Hunter Johnson (MHR ‘20) is producing a documentary on the role of the press in combating enforced disappearances and impunity in Mexico. “Since 2006, over 40,000 people have disappeared in Mexico. This film illustrates how exceptional reporters work with victims' families to demand state accountability in the search for their loved ones, helping to put an end to this ongoing human rights crisis.” Hunter received the Dunn Peace Research Scholarship to investigate and film this project in Mexico.
Where are you from? What brings you to the U?
I was born and raised in southeast Minneapolis and lived there through high school. For my undergrad, I moved to Philadelphia to study film and Spanish at Temple University. After graduating I worked both in the US and internationally as a filmmaker and photographer. My experiences in visual storytelling sparked an interest in the human rights field and ultimately led me back to Minneapolis to pursue a master of human rights at the U.
I chose my program because I want to have an academic foundation in human rights to be a better advocate in my film work. This desire stemmed from the people I met and their stories I helped bring to life through video. For two years I lived in Honduras at a home for vulnerable children, working on-site as a videographer. Returning to the States I became a core filmmaker and producer with a traveling documentary team focusing on the human stories behind sustainable food producers. Between these two experiences, I found that the stories I felt most passionate about telling focused on human rights.
What are you working on now, and why is it important?
For the last year, I’ve been working as a lead researcher with the Observatory on Disappearances and Impunity in Mexico under Professor Barb Frey. This research has led me to begin shooting a documentary about two journalists who cover the crisis of disappearances in Mexico, and their quest to help families find their loved ones. This project matters because it strives to put human faces and voices to this horrific issue in an attempt to help families of victims in their quest of truth, and accountability, and closure.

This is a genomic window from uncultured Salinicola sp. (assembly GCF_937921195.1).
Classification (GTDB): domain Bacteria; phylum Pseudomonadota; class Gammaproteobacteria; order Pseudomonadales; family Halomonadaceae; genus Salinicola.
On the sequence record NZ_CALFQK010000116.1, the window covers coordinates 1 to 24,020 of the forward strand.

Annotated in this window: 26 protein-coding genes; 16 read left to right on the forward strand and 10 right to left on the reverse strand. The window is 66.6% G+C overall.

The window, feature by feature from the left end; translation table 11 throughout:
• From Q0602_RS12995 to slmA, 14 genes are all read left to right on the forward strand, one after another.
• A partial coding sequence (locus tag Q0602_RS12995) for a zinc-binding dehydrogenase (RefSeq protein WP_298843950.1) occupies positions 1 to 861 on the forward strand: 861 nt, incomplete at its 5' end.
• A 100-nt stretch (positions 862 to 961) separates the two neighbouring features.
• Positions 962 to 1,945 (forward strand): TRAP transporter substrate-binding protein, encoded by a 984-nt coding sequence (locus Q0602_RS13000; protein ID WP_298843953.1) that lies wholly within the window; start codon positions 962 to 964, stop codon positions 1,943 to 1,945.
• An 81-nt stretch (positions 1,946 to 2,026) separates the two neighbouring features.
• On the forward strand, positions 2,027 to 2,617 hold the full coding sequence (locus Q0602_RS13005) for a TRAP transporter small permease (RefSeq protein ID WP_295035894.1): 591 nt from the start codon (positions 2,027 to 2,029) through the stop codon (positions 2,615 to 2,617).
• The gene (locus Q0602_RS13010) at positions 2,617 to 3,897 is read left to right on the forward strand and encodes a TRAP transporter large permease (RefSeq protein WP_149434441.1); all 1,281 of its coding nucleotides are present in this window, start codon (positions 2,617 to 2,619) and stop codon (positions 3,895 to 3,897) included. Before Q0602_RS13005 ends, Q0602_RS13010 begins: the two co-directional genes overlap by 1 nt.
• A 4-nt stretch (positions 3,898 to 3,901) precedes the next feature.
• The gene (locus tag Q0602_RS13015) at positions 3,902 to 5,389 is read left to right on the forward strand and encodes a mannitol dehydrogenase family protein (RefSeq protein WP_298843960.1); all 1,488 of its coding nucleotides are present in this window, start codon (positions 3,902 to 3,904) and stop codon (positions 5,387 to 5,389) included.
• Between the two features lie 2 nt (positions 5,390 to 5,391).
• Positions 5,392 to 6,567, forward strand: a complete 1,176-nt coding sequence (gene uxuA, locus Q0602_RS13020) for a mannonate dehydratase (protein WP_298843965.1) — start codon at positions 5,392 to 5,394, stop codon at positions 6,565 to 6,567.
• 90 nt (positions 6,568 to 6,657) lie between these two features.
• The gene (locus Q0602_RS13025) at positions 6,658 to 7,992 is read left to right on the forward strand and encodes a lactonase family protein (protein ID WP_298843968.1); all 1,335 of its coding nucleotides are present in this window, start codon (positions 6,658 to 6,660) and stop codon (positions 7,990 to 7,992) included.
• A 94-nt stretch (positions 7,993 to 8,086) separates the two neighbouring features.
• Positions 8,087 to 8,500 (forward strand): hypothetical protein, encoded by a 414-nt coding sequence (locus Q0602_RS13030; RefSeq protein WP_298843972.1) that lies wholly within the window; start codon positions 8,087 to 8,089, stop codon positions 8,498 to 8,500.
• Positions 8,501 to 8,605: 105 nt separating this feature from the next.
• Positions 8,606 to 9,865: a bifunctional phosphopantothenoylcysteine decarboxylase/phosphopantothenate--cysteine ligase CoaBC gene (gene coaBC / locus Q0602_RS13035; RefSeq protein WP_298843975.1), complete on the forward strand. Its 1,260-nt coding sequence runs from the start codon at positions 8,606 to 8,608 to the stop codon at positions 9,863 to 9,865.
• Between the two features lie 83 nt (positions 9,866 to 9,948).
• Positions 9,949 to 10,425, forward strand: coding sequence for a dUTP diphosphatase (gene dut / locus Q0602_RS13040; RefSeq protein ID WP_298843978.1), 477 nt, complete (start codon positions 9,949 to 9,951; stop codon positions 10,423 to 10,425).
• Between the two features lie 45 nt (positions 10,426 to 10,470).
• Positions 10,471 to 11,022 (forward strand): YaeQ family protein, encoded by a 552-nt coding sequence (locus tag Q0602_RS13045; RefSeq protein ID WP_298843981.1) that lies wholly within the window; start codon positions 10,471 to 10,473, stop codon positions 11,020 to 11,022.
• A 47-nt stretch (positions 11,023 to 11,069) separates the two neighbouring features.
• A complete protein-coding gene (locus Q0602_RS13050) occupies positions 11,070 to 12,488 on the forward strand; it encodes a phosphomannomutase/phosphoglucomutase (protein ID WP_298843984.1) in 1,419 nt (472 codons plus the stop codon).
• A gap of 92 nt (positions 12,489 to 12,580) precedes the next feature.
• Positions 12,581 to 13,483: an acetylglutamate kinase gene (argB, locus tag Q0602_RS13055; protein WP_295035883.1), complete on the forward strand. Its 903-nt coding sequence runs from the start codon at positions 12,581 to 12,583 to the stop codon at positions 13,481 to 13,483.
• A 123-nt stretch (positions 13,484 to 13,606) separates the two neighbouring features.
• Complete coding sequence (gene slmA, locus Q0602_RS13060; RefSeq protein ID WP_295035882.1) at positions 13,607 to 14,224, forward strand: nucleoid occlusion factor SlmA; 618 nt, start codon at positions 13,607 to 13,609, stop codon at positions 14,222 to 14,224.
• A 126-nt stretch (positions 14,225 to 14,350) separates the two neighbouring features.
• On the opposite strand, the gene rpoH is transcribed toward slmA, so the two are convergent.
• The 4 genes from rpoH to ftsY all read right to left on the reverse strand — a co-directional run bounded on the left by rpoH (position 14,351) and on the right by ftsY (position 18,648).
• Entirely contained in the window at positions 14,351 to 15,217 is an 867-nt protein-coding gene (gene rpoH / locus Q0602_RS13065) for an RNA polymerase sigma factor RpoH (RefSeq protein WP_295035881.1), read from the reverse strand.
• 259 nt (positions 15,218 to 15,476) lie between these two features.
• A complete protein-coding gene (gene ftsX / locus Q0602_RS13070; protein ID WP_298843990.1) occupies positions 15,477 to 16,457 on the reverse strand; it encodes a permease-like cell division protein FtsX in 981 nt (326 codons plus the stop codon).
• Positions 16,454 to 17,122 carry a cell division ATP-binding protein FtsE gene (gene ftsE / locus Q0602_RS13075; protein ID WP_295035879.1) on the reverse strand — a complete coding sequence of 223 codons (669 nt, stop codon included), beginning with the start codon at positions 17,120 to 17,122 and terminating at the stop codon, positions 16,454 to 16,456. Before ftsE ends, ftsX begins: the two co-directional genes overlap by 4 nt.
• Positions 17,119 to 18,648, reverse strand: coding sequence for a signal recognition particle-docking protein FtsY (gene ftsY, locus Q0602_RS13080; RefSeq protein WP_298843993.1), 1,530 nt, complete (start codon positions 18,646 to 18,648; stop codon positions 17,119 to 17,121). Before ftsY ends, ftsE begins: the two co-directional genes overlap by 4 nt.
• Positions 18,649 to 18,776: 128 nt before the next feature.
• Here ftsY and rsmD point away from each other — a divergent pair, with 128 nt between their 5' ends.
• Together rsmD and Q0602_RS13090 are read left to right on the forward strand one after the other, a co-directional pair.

What motivates you? What difference do you hope to make in the world?
I am driven by the power of storytelling. When you sit down and really listen to someone’s story, be that in-person or through media, it’s hard not to empathize with them. Their culture and lived experience might be very different from yours, but good, honest storytelling has a powerful way of showing us the shared humanity and values in everyone.
We all have a role to play in our efforts to make our communities and world a better place that is unique to our skills and strengths as individuals. I hope to use interpersonal connections both in my professional work, as well as in my day-to-day relationships and encounters, to help bring about greater compassion and equality for the world’s most vulnerable people.
How has your liberal arts education uniquely prepared you for your career and for living and working in a connected, global community?
After completing my degree I intend to continue my career in documentary film. My liberal arts education in human rights is expanding my knowledge in the field and honing my skills and capabilities as an advocate. It is not only making me a better filmmaker, but it will also make me a more competitive candidate for human rights grants and projects.
Human rights is inherently universal; all my classes have had a tremendously global focus in their teachings and real-world applications. My classmates also come from diverse global communities. Their insights, knowledge and, most importantly, friendships are an invaluable part of our experience in the program.
You have received support from donors during your time at the U. What does that support mean to you?
I have been very fortunate to receive financial support during my time at the U. These funds have allowed me to make school my number-one priority during my two-year master program. They have also given me the opportunity to pursue international projects, such as the documentary in Mexico, as part of my academic research. I am extremely grateful for this.